When my kids were about halfway through kindergarten, I started them on All About Spelling Level 1. I found that with a solid foundation for reading underway, they were always ready to start spelling. I usually knew it was time when I noticed them trying to spell out words for themselves. Again, the spelling levels do not correspond to grades. I simply started the next level when I finished the last.

For reading, I took as long as necessary to complete a lesson. I typically did about 2 lessons a week once the kids were blending words. As unexciting as the fluency sheets are, I highly recommending reading through them to improve, well, fluency. 🙂 The readers that accompany each level contain only words that the child is able to read at that level and that lesson (unlike beginner reader books one might find at the library that contain many words a beginner reader cannot decode yet).

Also, I unashamedly admit that I “bribed” my kids to read their stories by offering 1 Smartie after each page read (for level 1; 1 Smartie for every 2 pages read on level 2). Learning to read was well worth the extra bit of sugar, and I don’t mind that they associated reading with something sweet. And, for what it’s worth they all still love reading (no sugar incentive required). 🙂

Personally, I chose to be done with formal reading education at level 2. By that time, my kids were all fluent readers. Any child still struggling would certainly benefit from All About Reading levels 3-4.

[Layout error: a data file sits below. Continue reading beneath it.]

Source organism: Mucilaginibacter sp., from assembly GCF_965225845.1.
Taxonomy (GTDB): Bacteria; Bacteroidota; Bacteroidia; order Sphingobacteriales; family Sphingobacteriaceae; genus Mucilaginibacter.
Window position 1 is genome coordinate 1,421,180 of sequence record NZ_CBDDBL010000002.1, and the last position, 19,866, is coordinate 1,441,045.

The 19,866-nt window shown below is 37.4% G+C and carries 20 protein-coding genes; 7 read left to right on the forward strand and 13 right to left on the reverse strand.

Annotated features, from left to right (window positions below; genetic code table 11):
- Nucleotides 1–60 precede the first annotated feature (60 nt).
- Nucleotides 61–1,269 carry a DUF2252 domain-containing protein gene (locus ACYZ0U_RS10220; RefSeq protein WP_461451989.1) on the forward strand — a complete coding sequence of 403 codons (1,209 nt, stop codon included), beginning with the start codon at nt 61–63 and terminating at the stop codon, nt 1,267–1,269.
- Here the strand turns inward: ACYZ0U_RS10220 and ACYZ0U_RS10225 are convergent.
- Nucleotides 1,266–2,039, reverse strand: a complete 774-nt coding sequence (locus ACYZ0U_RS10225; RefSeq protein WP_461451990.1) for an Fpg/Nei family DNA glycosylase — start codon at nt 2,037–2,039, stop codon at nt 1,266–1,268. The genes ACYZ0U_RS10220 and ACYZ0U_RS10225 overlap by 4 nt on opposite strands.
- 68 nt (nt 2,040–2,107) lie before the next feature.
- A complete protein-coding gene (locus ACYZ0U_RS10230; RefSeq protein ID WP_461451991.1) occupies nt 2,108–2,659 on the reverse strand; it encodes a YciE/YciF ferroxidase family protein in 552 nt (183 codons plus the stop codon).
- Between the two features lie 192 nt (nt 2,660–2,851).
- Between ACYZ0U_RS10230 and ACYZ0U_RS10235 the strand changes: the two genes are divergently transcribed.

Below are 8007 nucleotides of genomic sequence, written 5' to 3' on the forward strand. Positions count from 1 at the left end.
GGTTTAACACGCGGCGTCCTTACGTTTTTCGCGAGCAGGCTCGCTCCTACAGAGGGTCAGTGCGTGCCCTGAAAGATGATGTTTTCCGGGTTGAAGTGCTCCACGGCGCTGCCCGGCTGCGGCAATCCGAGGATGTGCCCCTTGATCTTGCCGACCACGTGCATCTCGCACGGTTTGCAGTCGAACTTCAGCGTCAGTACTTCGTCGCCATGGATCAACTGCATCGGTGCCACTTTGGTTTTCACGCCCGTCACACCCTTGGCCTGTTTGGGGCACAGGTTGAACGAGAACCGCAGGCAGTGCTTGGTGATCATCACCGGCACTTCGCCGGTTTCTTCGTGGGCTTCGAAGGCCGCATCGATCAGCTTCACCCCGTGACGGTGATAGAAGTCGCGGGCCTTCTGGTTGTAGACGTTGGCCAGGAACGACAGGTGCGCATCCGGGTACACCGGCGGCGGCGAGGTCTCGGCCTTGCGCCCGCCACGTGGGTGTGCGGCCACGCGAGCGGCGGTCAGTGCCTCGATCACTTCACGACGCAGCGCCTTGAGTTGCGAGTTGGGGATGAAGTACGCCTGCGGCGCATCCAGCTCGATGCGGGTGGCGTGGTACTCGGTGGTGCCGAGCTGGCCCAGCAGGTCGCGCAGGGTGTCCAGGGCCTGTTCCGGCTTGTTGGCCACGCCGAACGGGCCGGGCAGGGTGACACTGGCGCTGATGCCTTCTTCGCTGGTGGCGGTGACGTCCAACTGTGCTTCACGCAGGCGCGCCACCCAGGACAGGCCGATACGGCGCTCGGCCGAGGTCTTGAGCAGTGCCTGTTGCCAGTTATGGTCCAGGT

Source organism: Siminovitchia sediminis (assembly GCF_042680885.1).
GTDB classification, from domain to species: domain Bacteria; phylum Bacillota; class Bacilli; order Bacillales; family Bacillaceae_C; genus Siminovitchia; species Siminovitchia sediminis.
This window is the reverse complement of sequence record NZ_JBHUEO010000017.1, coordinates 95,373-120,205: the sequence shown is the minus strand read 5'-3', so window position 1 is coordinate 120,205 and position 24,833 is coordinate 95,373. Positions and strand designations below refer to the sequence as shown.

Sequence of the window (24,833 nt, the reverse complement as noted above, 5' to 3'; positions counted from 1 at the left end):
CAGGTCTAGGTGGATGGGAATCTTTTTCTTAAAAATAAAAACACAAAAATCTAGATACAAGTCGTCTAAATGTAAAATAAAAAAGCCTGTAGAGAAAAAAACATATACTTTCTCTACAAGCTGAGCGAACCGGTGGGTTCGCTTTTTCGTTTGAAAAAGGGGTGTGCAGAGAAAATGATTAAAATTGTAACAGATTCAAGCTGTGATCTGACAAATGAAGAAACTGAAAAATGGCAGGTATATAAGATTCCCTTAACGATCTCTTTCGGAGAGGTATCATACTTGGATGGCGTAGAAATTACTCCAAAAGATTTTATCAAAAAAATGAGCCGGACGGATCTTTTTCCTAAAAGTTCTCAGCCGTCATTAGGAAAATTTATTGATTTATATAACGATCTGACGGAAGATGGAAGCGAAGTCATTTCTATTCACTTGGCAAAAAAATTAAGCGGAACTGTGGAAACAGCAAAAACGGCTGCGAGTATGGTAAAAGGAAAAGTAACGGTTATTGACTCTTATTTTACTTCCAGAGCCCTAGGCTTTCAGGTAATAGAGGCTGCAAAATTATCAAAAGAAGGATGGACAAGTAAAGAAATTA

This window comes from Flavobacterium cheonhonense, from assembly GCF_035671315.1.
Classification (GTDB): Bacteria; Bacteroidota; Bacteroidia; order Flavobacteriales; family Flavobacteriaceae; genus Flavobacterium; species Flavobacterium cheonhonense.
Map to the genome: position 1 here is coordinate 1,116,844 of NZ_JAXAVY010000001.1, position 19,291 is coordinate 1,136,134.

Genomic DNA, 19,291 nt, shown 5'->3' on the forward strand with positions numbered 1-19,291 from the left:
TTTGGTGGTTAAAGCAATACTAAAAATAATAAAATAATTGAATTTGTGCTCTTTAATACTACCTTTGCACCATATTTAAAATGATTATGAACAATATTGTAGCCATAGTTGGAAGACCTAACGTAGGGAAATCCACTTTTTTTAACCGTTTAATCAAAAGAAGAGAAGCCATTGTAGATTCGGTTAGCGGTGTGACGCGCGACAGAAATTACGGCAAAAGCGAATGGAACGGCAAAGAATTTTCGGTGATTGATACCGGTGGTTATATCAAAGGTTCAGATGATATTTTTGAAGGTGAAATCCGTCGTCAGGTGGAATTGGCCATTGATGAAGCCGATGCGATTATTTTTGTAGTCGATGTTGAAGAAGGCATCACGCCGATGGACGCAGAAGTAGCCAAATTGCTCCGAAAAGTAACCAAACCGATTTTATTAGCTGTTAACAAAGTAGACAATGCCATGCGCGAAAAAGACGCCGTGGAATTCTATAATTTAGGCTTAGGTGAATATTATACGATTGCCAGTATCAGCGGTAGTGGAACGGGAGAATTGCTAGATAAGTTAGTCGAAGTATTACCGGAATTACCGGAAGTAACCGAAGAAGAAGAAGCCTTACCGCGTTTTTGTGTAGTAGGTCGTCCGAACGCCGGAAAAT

I use the All About Spelling program all the way through the final level 7 (which my oldest 2 completed about halfway through 6th grade). My youngest are currently on levels 3 and 5. I usually do 1 step per week with the kids.

When my kids finished All About Reading, level 2 I have them read out loud from McGuffey’s eclectic readers, starting with level 3. I take turns reading paragraphs or stanzas with them, which helps it not be as overwhelming and examples good reading for them. This is a great opportunity to learn to read other words that may not have been covered in the first 2 levels of All About Reading as well. These stories/poems/essays are always educational and teach wonderful moral lessons.

One final word about the program—the program uses letter and phonics tiles to engage the student in the process. When I began, I used the magnetic tiles on a big, magnetic white board. This worked really well, but when the company came out with the tile app, I bought it in a heartbeat. We still use the app, and it works great. It’s much less of a pain to pull out my kindle than a big whiteboard with loose tiles (especially when I had toddlers).

Oh, and one more amazing bonus—the company offers “box art.” With any physical order, you can request in the comments area a drawing on your box, and their team will make it happen! Spelling is way more fun when it comes in a box with Angelina Ballerina on it! 🙂

I hope this post is helpful. Feel free to reach out with any questions!

Image by Наталия Когут from Pixabay